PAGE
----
Create a calendar in your Google Calendar account. Call it 'public', or whatever you like, and tick the box marked 'make this calendar public'.
Click on 'calendar settings' from the drop-down menu next to the name of the public calendar, and look towards the bottom for the 'Calendar Address' section. Click on 'ical' and the address that pops up is your subscription address. You shouldn't need anything else.
We aren't really doing CalDAV properly here, but taking advantage of its compatibility with the simpler ical standard. A simple GET to addresses under /calendar will return a file in ical format, which is what we get and parse. As a passive display client, that's all we need, but it does mean that so far we can't display groups properly, or interact with principals, or take proper advantage of the more collaborative functions of CalDAV.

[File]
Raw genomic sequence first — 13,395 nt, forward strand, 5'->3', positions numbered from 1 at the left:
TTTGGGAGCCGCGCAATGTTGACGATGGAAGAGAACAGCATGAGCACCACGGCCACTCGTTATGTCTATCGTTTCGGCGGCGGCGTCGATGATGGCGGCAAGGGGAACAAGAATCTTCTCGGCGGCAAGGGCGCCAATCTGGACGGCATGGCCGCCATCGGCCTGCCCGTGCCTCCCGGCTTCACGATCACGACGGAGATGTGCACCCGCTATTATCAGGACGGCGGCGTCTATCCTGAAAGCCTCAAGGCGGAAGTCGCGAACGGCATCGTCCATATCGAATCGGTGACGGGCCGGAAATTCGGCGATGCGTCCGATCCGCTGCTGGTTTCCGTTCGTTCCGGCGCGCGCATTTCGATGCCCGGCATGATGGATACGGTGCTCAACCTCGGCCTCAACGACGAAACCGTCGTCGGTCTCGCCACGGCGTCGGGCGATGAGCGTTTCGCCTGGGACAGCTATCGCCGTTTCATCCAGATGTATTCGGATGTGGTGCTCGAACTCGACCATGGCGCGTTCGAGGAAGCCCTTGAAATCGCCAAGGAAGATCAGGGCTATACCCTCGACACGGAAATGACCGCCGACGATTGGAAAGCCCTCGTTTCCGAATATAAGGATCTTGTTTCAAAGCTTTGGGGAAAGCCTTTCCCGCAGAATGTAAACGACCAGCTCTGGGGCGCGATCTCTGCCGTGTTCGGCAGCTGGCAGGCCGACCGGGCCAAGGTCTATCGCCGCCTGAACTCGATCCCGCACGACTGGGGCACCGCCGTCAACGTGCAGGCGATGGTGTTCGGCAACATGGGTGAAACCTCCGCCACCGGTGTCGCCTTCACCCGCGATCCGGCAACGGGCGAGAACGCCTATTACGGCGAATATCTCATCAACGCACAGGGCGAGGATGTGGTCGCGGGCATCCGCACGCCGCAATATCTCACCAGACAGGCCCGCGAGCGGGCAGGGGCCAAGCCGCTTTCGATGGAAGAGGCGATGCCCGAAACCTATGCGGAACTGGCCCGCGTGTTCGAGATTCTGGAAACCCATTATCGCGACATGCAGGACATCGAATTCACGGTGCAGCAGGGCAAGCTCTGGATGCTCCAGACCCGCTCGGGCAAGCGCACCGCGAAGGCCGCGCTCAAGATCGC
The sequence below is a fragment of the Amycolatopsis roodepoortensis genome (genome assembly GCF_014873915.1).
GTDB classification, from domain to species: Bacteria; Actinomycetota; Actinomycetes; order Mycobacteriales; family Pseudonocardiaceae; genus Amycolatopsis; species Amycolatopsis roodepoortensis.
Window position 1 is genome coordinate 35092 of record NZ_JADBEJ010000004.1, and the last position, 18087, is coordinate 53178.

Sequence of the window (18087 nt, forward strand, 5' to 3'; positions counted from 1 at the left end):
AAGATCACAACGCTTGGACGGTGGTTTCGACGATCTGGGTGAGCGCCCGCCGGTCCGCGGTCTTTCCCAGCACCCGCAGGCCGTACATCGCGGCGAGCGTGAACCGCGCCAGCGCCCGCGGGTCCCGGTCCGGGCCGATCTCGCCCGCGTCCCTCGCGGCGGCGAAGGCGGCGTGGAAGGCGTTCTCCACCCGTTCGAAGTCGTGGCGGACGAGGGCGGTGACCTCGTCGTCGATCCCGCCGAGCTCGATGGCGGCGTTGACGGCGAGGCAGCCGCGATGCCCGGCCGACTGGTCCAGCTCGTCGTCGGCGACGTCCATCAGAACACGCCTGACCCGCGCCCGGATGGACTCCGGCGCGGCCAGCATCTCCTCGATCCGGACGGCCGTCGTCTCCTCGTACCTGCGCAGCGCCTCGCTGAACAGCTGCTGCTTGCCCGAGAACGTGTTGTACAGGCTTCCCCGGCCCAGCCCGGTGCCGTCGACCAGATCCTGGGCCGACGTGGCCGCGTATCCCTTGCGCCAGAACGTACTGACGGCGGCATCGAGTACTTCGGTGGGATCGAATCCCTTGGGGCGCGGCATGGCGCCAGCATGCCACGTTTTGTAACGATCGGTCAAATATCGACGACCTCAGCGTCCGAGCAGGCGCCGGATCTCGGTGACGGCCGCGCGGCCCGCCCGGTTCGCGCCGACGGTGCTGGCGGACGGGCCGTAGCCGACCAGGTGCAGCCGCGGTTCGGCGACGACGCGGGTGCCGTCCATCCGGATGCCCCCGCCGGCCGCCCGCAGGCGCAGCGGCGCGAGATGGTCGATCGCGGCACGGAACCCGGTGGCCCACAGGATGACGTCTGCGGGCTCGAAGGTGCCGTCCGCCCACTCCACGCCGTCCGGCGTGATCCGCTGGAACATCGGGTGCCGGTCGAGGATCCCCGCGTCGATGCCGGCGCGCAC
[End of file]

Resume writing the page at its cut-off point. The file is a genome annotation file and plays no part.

The address for your calendar will either look like this:
or like this:
but note that the port and protocol will depend on your server setup. The best way to find these addresses is to visit the calendar server in a normal web browser, log in as the authorised person, and cut and paste the address of the calendar you want. You may also be able to get the right address out of iCal or sunbird but some trial and error will be involved.
The best way to think of these addresses under /calendar/ is as the read-only version. The address that you will subscribe to in your desktop calendar application is the read-write version and will look slightly different: